While self-publishing has always been an excitingly unpredictable profession, the COVID-19 pandemic has made self-publishing even more popular than before.
Yes, the book industry, in general, is profiting from an explosion of sales. The sudden rise of homebound readers has led to them substituting outdoor activities with books. As a result, while other entertainment industries plummeted, the book industry has rebounded from the initial lockdown dip to levels higher than before!
Self-publishing authors, in particular, have thrived the last two years. The first round of pandemic lockdowns upheaved the job situation of many potential self-publishing writers. The circumstances of these writers varied. Some workers were laid off. Others left their jobs for health or family reasons. Many quit as part of “The Great Resignation.” Countless others remained at their jobs but shifted to a work-at-home environment and filled newfound time by taking up another pursuit, such as book writing.
No matter the reason, a number of aspiring authors faced change during COVID-19 and turned toward self-publishing as an even more desirable career path.
The self-publishing model endured when the pandemic forced most workers out of the office. The self-published author can write, edit, and publish a book—and never have to leave home!
For the self-publishing business, work-at-home is an ideal office. Thanks to modern communication, a self-publishing writer not only can make business calls from home but also engage in Zoom meetings. In the previous century, a manuscript sent by snail mail would’ve taken days, if not weeks. Now, you can also upload a manuscript to a book distribution service within seconds with email and file uploading. Readers can click the “buy” button on your book within minutes. You can even log on to the website of a print-on-demand (POD) distributor and list physical copies without having to negotiate a printing quote.
Work-from-home benefits even extend to the other professionals involved in self-publishing, like editors, proofreaders, and cover design artists. For example, one self-publishing author could assemble an entire team of collaborators that span worldwide without any member ever meeting in person!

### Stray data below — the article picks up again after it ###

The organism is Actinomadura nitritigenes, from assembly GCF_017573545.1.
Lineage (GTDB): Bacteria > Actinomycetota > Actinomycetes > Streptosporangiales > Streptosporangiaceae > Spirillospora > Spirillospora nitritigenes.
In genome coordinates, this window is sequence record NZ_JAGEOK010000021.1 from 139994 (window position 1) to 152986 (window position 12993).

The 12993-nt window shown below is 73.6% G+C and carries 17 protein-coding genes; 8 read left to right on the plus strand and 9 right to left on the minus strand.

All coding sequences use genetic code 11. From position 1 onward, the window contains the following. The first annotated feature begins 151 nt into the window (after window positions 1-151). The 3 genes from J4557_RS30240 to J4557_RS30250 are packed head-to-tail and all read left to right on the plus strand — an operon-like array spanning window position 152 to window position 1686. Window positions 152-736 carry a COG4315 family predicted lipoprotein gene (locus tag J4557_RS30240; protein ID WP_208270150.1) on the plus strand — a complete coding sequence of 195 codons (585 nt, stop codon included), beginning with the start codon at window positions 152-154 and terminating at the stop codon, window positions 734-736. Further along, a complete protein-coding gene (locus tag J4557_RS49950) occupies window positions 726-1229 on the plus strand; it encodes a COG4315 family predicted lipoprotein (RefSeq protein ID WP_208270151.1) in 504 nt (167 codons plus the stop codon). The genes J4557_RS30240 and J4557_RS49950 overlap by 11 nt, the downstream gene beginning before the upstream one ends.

The story looks different for the major, traditional publishers. When the pandemic lockdowns began, traditional publishers had to pivot hard to work-at-home. Some publishing houses have yet to return to the office almost two years later. A number of them still feel the pains of switching workplace settings after a decades-long tradition of office work. Other publishing houses had to bend corporate procedures to get work done.
The pandemic also hit the areas where big publishers had an advantage over indie publishers and self-publishers. Even with book sales rising, bookstore sales in 2020 were down compared to the year before because much of the sales surge was from online book sales. Tragically, many indie bookstores closed, like many small businesses that were shuttered by the pandemic.
And as we covered earlier in the blog, the supply chain’s congestion has slowed print book deliveries and frightened large publishers to delay new releases. The supply chain situation has grown only direr since then, with companies unable to ship customers their orders before Christmas. Of course, it doesn’t help that the unpredictability of COVID-19’s variants keeps brick-and-mortar stores on edge.
However, self-publishing authors have been able to fill in the gap left by undelivered physical books through the ebook format. Most self-published books are already digital. For many self-publishers, it was a matter of taking advantage of the rise in ebook sales, with digital sales spiking in 2020, and in 2021 remaining higher than the prepandemic.
Furthermore, the self-publishing author is more adept at adapting to work at home than an organization. As a business of one, a self-publisher can leap over the red tape, starting and finishing projects in months when the same title would take years for a traditional publisher to release.
A self-publishing writer also has some perks over traditionally published authors, such as higher royalty rates and instantaneous publication. Most appealingly, should you decide to go into self-publishing, YOU get to choose what story you create and put out in the world. You don’t have to wait to secure the validation of agents and editors when you can get on a computer and let the readers decide for themselves.
This appeal aligns with the main thrust of The Great Resignation: in the face of catastrophe, many workers have looked at their earlier jobs and decided that their dreams can no longer wait. No wonder lots of workers have decided to pursue their aspirational novel, autobiography, or self-help book by going into self-publishing.
It’s important to remember that for all the benefits self-publishing authors receive, we must still remember the losses from COVID-19. Beyond the closed bookstores and the two years spent indoors, the pandemic has taken a horrendous toll on lives and affected many more people’s health and livelihood.
But if you DO decide to take the plunge and self-publish your book, recognize that you are joining a movement that’s making the best of dire circumstances, sharing stories that will comfort readers during the pandemic, and will hopefully continue to do so post virus.